I wrote to Ria this morning that he was wounded but in good spirits & nothing more as I did not want to alarm her unnecessarily. On the retreat I got about 20 of our Brig. together & bivouaced about 12 that night – In the morning I waked up with a burning fever on me but hearing that the brig. or what was left of it was in camp 1/4 of a mile from us I sent them there in charge of a segt and laid down under a tree too much exhausted to go any further – There I staid

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until 4 P.M. when the Rebs commenced shelling the road & I concluded to “fall back” on Chattanooga (5 miles) but had not gone 20 yds before a shell burst just in front of me and bim a piece took me in the knee, but it was spent and only lamed me & I managed to get in here where I have been stretched on a counter in an empty drygoods store all day & where I am writing disconnectedly & hurriedly to night – Our Brig. has fallen back to the fortifications in the edge of town & there will probably be on the heavy fight tomorrow & if I am not really down sick I shall go again – Our Brig. now is all cut to pieces and numbers about 200 (200) men but they will fight to the last & you may bet I will be with them if I am able to stand up. – Can write no more to night –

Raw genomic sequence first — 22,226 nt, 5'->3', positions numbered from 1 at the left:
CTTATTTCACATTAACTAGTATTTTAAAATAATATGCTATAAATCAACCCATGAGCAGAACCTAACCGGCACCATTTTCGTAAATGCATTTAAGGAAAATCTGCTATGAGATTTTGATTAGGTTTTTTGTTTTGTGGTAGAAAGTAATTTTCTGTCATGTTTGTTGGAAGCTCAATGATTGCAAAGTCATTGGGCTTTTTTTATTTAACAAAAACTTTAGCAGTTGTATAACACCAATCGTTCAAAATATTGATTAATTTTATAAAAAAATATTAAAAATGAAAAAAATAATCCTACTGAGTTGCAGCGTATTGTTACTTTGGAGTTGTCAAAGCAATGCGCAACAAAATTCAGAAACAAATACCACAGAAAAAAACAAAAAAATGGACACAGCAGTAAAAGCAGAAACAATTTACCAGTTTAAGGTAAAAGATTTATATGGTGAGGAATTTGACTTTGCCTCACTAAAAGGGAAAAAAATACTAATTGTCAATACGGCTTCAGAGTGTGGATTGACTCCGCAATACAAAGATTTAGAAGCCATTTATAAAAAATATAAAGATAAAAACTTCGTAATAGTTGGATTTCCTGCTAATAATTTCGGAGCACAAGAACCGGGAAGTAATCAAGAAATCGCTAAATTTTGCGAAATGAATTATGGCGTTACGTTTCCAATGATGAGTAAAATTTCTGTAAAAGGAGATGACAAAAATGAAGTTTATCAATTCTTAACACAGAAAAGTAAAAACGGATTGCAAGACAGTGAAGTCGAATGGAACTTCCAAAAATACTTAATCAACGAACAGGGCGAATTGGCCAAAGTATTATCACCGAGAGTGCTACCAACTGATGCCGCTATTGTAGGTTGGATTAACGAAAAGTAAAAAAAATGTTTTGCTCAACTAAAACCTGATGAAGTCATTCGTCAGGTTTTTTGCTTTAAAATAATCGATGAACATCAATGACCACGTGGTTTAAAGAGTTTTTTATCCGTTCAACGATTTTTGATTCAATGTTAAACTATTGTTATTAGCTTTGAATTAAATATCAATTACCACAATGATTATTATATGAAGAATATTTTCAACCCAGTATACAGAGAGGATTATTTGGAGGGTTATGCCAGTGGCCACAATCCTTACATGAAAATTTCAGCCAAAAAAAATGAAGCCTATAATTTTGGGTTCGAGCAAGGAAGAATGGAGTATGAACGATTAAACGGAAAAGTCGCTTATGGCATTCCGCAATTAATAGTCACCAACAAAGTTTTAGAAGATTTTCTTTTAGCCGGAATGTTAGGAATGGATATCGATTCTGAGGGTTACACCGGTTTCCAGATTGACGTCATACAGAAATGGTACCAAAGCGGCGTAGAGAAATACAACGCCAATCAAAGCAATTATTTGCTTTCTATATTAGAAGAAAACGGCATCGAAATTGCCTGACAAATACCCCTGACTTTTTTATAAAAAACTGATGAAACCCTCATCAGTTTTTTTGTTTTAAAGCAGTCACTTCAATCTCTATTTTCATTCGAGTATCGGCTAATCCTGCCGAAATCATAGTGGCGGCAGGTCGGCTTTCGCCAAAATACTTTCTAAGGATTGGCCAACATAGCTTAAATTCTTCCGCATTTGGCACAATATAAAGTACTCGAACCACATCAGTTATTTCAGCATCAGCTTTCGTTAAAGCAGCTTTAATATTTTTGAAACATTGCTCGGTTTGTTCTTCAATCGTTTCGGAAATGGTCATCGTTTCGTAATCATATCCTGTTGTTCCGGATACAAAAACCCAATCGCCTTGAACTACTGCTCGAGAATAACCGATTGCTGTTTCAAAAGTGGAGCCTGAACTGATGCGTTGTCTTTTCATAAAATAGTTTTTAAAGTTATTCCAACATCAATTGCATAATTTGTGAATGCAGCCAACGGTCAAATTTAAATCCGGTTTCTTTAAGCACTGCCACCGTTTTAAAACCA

Yours in Haste


Edgar Norville Wilcox was born in Berkshire, MA. He was a civil engineer attending the University of Michigan when he enlisted as a private in the 7th OH Infantry at age 23 on June 19, 1861. He was discharged in December of 1861 and then joined the 18th US Regular Infantry on January 14, 1862. He was assigned as a private in Company B, 3rd Battalion. In May 1862 he was promoted to sergeant of Company H and was commissioned 2nd Lieutenant on June 11, 1863 (retroactive to February 19th). Wilcox was promoted to 1st Lieutenant on September 20, 1863. He was breveted Captain in September 1864 for Murfreesboro, Atlanta, and Jonesboro and after the war was officially promoted to Captain on January 22, 1867. He mustered out January 1, 1871 and lived in Oberlin, OH working in railroad construction. He died May 25, 1892.